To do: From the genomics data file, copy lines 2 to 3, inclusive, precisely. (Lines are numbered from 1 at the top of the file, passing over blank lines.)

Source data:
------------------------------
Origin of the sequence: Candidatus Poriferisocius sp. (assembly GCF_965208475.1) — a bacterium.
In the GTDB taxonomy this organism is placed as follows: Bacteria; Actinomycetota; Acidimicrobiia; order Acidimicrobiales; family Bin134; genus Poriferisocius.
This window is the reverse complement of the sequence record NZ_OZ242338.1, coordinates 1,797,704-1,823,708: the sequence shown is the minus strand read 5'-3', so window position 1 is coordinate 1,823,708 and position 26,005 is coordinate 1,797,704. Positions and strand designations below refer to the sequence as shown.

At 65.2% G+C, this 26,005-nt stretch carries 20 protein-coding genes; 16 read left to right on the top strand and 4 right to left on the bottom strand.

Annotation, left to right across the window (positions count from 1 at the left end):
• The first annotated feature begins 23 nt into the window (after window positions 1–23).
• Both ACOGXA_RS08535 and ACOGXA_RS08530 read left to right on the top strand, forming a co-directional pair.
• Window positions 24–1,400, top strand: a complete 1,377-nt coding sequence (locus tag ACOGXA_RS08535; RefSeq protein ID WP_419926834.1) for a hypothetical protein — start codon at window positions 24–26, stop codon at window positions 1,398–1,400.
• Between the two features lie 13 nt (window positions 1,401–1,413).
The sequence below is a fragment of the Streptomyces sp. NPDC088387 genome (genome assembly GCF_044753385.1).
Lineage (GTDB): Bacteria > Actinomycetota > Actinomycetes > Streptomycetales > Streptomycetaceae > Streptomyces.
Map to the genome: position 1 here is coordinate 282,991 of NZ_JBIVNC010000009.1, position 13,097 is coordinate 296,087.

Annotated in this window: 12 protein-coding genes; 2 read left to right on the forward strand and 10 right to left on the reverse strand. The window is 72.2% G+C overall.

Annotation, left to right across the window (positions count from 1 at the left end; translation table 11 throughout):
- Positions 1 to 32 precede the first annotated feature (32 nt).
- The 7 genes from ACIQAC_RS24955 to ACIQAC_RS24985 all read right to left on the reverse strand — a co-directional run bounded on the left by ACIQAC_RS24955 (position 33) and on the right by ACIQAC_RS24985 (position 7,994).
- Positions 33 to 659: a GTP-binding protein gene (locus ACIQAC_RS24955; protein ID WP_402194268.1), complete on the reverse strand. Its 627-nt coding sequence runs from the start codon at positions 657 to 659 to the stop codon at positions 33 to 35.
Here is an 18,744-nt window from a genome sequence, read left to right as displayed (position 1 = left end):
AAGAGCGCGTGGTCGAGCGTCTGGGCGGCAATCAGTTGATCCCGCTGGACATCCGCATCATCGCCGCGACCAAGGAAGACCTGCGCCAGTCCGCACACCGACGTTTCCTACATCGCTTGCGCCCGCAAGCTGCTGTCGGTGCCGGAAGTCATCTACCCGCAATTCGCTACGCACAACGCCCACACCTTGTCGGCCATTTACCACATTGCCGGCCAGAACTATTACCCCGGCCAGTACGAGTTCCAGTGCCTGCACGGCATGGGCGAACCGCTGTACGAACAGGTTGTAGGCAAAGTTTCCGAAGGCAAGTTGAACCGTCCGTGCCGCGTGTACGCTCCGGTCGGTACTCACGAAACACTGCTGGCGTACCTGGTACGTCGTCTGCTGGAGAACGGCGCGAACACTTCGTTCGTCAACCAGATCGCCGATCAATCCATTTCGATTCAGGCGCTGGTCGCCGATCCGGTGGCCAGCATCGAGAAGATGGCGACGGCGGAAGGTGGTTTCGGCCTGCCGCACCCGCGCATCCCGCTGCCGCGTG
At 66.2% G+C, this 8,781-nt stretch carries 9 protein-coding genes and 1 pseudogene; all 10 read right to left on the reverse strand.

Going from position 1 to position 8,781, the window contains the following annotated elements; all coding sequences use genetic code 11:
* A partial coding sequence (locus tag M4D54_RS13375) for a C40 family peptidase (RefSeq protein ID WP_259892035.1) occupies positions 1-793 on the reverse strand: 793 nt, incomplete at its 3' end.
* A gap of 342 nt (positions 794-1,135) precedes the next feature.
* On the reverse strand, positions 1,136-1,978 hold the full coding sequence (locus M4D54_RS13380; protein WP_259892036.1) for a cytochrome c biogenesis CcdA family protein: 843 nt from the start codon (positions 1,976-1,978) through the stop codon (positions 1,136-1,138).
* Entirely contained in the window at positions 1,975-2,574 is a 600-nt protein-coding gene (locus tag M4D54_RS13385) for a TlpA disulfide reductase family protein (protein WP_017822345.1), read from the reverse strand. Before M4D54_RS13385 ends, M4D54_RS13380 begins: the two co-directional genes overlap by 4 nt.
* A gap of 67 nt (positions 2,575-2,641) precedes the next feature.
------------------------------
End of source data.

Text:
In the GTDB taxonomy this organism is placed as follows: Bacteria; Actinomycetota; Acidimicrobiia; order Acidimicrobiales; family Bin134; genus Poriferisocius.
This window is the reverse complement of the sequence record NZ_OZ242338.1, coordinates 1,797,704-1,823,708: the sequence shown is the minus strand read 5'-3', so window position 1 is coordinate 1,823,708 and position 26,005 is coordinate 1,797,704. Positions and strand designations below refer to the sequence as shown.